Exhibition shows Joseon's Buddhist art is nothing to scoff at
Mentioning the Joseon Dynasty (1392-1910) during a conversation about Buddhist art may oftentimes only result in northing more than a big shrug.
In contrast to the works of the Unified Silla (668-935) and Goryeo (918-1392) dynasties, when Buddhist culture enjoyed its glory years both at home and abroad with full support from the ruling class, people often assumed that the quality of works created in the Joseon Dynasty, which heavily suppressed Buddhism, would no doubt be inferior.
But despite the unwelcoming circumstances, high quality works of art continued to be created inside the temples of Korea. Many of these “hidden treasures” have recently left their Korean temples, some of them for the first time in over 300 years, for the latest special exhibit “Monk Artisans of the Joseon Dynasty,” which kicked off its three-month run on Dec. 7 at the National Museum of Korea in central Seoul.
A total of 145 sculptures and paintings are on display, including two national treasures and 13 other treasures created by 366 monk artisans.
“Museums in Japan are packed with visitors when they host exhibitions on renowned Buddhist sculptors known as busshi, such as Unkei and Kaikei, showing the Japanese public’s great interest in these producers of Buddhist art,” said Kwon. “In contrast, Korean monk artisans are almost invisible to the general public and are only known among Buddhist art professionals.”
According to Kwon, monks specializing in the production of Buddhist artwork emerged in Korea during the Three Kingdoms period (18 B.C.-A.D. 660), and their tradition continued through the Joseon Dynasty. During the late Joseon Dynasty, when Japan was gradually occupying Korea, these monk artisans formed communities, engaged in the reconstruction of Buddhist temples and produced almost everything needed within a given temple.
Min Byoung-chan, director-general of the museum, said that he wanted to take this opportunity to shed light on the monks who did not take credit for the tremendous work they did, equivalent to artisans, while allowing the public to witness the valuable Buddhist artworks that rarely leave the temples.
“The Buddhist temples of the Joseon Dynasty were like the museums and galleries of the present day in the sense that people came together to enjoy the beautiful works of art housed there and receive consolation,” Min said. “Monk artisans depicted the world of the Buddha through collaborative efforts after excruciating ascetic practice. The process of completing Buddhist projects involved participation by numerous people, with every participant fulfilling his particular responsibilities, similar to the process of setting up an exhibition in a museum.
Leaving the Yongmun Temple in Yecheon County, North Gyeongsang, for the first time in 337 years is the Wooden Seated Amitabha Buddha Triad and Wooden Amitabha Buddha Altarpiece of Yongmun Temple, which is a designated treasure.
According to a postscript written on the lower part of the principal Buddha, the statues were carved in 1684 during King Sukjong’s reign. It was created by nine monk artisans, according to Yoo Su-ran, a curator of the exhibit, led by Daneung, a monk sculptor who was active in the mid and late 17th to early 18th century.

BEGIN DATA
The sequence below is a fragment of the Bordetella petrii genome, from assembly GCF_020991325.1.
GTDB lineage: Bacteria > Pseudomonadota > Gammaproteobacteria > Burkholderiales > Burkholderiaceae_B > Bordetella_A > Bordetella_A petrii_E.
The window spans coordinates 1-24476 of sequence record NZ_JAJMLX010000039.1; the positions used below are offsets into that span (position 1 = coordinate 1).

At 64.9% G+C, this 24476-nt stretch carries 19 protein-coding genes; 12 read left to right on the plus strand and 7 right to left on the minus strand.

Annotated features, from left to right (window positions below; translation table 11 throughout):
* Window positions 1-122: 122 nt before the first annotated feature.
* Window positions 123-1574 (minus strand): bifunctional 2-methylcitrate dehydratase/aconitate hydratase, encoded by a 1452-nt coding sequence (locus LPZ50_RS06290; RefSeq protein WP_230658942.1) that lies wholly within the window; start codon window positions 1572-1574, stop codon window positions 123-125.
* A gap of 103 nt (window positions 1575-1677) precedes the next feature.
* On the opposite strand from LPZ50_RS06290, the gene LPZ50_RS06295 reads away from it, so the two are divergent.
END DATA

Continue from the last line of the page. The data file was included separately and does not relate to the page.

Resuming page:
“It was common for Buddhist paintings to be displayed in the backdrop of sculptures, but this work broke that tradition,” Yoo said.
The Buddhist Painting of Songgwang Temple in Suncheon, South Jeolla, a national treasure which illustrates the Avatamsaka Sutra, is also being exhibited in Seoul for the first time.
“This painting beautifully illustrates the use of different colors in a well-balanced way,” said Yoo. "A group of 12 monk artisans including Hwaryeon, who was known as the ‘paintbrush hermit,’ was involved in creating this masterpiece in 1770. Here, the underdrawing and the painting of the Eight Great Events of the Life of the Buddha from Tongdo Temple are displayed next to each other for the first time."
The grand exhibit is divided into four parts. It starts off by introducing who the monk artisans were, then the visitors are led to see for themselves what the workshops in which these monk artisans worked looked like.
“For the monk artisans, creating works of art was not merely for producing yet another Buddhist statue or a scroll featuring Buddha illuminating the world, but an act of awakening humanity and attaining their own personal enlightenment by practicing the repeated action of sculpture and painting which we today refer to as Buddhist art. And they did this collectively,” Yoo said.
“That is why these work places were kept as sacred places and the monks conducted various ceremonies and rituals such as bulbokjang, which is an act of dedicating or installing sacred materials to Buddhist artworks.”
The third section, titled “The World Dreamt of by Monk Artisans,” is where many of the masterpieces are on display. The final section displays works by nameless monk artisans. Seven of these Buddhist sculptures received an unprecedented spotlight during the exhibit as contemporary artist Vakki used the objects to create a new piece of artwork, “Walking a New Path.”
The exhibit runs until March 5, 2022.
BY YIM SEUNG-HYE [firstname.lastname@example.org]